Jumping the Gun

When we first start writing (and for some of us, after we’ve been doing it for a good while) there’s a huge temptation to show our work. Don’t worry, it’s an entirely natural thing. After all, we’ve worked hard to birth our brainchild and it’s always nice to gain some sort of recognition.

So we show our family. Then our friends. If we’re lucky enough to have caring and supportive varieties of both, our egos will be stroked and we’ll need to be careful not to strut too obviously, for fear of being cut down and served up for the next Sunday roast. But until that happens, we’ll feel as if we’re invincible.

Unfortunately, unless we’re inhumanly gifted, we’re not immune to criticism – especially of the scathing kind.

Somewhere along the line, if you show too many people, the wrong person will see your work before it is ready. Sometimes it’s before you even know what you’re writing about.

I know. That sounds completely ludicrous. How can someone claim to be a writer if they don’t know what they’re writing about?

It happens all the time.

I used to plot meticulously and I would always know what my story themes were right from the get go. As a consequence, my writing fell flat. It was contrived and mechanical and basically, I sucked. Don’t get me wrong, that approach is highly successful for many people. It just so happens that I’m not one of them.

My point is that I am often unsure of what I’m writing about until I’ve read over my first draft, let it stew for a bit and reworked it several times. Sometimes I’ll have something pretty close to what I thought I’d have. But the majority of the time, I don’t. I’ll find things in there I never even suspected.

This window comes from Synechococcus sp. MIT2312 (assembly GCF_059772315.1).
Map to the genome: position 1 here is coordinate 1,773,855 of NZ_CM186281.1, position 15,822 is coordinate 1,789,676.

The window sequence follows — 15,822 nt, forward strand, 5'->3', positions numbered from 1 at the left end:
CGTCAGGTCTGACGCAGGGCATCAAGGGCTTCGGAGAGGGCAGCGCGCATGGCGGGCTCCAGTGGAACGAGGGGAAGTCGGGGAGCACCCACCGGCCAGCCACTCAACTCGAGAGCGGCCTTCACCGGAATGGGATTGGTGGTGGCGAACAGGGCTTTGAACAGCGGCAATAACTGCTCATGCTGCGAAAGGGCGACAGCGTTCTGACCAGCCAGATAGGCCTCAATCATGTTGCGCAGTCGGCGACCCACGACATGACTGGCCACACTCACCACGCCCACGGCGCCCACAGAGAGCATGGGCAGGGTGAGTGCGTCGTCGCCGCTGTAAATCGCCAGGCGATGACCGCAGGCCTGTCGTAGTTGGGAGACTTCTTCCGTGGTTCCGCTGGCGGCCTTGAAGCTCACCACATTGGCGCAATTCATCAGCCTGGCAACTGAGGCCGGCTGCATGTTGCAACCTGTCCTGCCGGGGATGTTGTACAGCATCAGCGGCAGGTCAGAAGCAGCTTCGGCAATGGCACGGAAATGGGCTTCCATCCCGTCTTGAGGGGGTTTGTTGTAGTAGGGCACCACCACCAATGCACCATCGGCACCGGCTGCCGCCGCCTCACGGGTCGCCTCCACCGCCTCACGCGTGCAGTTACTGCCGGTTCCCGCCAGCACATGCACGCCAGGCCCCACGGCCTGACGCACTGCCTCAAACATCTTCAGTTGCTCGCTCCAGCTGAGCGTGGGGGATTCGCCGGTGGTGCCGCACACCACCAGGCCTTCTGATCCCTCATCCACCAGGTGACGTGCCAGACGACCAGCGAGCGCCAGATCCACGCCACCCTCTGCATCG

The temptation to show people my work, even those whose opinions I highly value, is often strong during that initial drafting process. It’s largely because I doubt myself all the time. Trouble is, by showing my work too early, I get many different viewpoints, all of which are valid, but none of which really help because they vary so much in the assumptions the readers have made.

I end up becoming so conflicted about what to do that I struggle to finish the piece to my own satisfaction.

Take the sketch above. This is something that took me about an hour to complete. Now I’m the first to admit it’s no masterpiece. But for someone who has never taken a drawing class and hasn’t done a sketch of any description for twenty, twenty-five years, I’m pretty pleased with it. But I couldn’t for the life of me get a second eye to work, and if I’d shown it to anyone who understood drawing at that point, it might have been ripped to shreds. Since this was drawn for my twelve-year-old daughter, it didn’t matter. She was delighted with the idea of the eye-patch and I had a heap of fun finishing it for her.

In my experience, it’s better to finish a piece, understand what it is you think you have, and work towards honing it as much as you can before you seek advice. Sometimes it might be friends or family that give you the confidence to keep chipping away, especially when you’re feeling particularly vulnerable. Eventually it will be peers and / or editors whose opinions will help.

If you’re lucky you’ll have found a supportive group of writers whose understanding of your work and the craft itself is sufficient to give you the kind of guidance you need. Just don’t fall into the trap of submitting work to magazines, competitions, etc. until you are convinced that you’ve done the best you possibly can. Because art is subjective, your best might not be enough, but at least you’ll have given yourself the best chance possible to succeed.

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